Although the effects of climate change may not be immediately apparent to the untrained eye, we can already see many ways climate change has taken a toll on America over the past several years. Even if many of us can’t directly see or experience these effects, they do have an impact on all of us regardless, whether these impacts are in the long term or felt immediately. Some of the more general effects include longer summers, more coastal flooding, sea level rise, droughts, more natural disasters, and more wildfires. We can see examples of some of these effects in America today.
According to National Geographic, one of the effects occurring even now is an increased risk of wildfires in California. In 2019, there were over 6,000 recorded instances of wildfires. This lead to huge economic and societal repercussions. Millions were spent in order to curb these fires during the year and several people were injured while the flames ran their course. Another incident caused by climate change were the major droughts that slowed agricultural production in Iowa. Many farmers are unable to raise their crops during these long droughts, and this weakens the agricultural economy to the point where these farmers cannot provide for themselves or for their families. In as recently as 2018, farmers experienced one of the worst droughts in 30 years. They saw no rain at all for over a month. Many had to watch their crops wilt in front of them whilst they were unable to stop it. This article also highlighted the issues we may be facing in the future as a result of climate change.
Some southeastern states were projected to be in for a major increase in coastal flooding. For example, Charleston, South Carolina may end up experiencing 180 tidal floods per year by the year 2045. This is a huge jump from the 11 per year it experienced back in 2014. In the Southern Great Plains, the rising temperatures and extreme heat could lead to thousands of deaths and more lost work hours by the end of the century. Our greenhouse gas emissions are what created this problem and if something doesn’t change, we can expect all the negative effects soon. This isn’t just a future problem; it already affects many different sectors of daily life in America, yet we continue to allow it to do so. The agriculture, forest and fishing sectors of our economy have already taken severe hits and continue to do so because of climate change. This affects both our food supply chain and the very air we breathe. If something doesn’t change the losses, economic instability will continue to increase.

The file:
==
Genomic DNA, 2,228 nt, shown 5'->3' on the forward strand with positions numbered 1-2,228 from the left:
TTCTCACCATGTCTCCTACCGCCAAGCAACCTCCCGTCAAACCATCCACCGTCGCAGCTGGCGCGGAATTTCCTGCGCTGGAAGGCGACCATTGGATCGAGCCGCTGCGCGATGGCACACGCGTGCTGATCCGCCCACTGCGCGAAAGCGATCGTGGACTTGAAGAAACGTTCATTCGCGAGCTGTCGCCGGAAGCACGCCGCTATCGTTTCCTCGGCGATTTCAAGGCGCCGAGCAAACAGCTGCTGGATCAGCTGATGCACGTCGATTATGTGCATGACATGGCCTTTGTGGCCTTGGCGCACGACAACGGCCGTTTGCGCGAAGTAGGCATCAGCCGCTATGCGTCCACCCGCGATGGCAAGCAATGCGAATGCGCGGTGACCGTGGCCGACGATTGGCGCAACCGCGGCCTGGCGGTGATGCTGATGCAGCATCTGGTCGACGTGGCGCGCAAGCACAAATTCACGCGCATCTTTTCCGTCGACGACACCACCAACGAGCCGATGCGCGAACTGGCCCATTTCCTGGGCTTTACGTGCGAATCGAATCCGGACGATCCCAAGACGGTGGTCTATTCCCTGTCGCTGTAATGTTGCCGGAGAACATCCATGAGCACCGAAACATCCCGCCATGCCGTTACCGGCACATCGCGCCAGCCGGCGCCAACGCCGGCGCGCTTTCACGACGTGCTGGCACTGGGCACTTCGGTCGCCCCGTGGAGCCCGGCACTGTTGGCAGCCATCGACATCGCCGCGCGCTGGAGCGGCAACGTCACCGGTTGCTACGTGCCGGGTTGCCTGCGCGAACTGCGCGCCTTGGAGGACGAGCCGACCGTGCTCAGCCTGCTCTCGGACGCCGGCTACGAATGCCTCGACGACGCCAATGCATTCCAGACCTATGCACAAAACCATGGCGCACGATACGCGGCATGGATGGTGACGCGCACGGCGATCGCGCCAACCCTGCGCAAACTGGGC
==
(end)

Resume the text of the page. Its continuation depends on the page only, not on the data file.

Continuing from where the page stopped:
Even in my own day to day life I can feel the subtle effects of climate change. Throughout the years the summers have felt much longer, and the temperatures overall have been much higher. This past winter has been one of the warmer winters I have experienced during my lifetime so far. In some areas closer to the water, buildings are being demolished in order to make way for the coast that is slowly rising due to the increased temperatures. I can only assume that over time these effects will be even more pronounced. New York is one of the many places that will feel huge repercussions from this in the days to come. It is up to us to make a change in our carbon emissions, so these future projections don’t come to pass.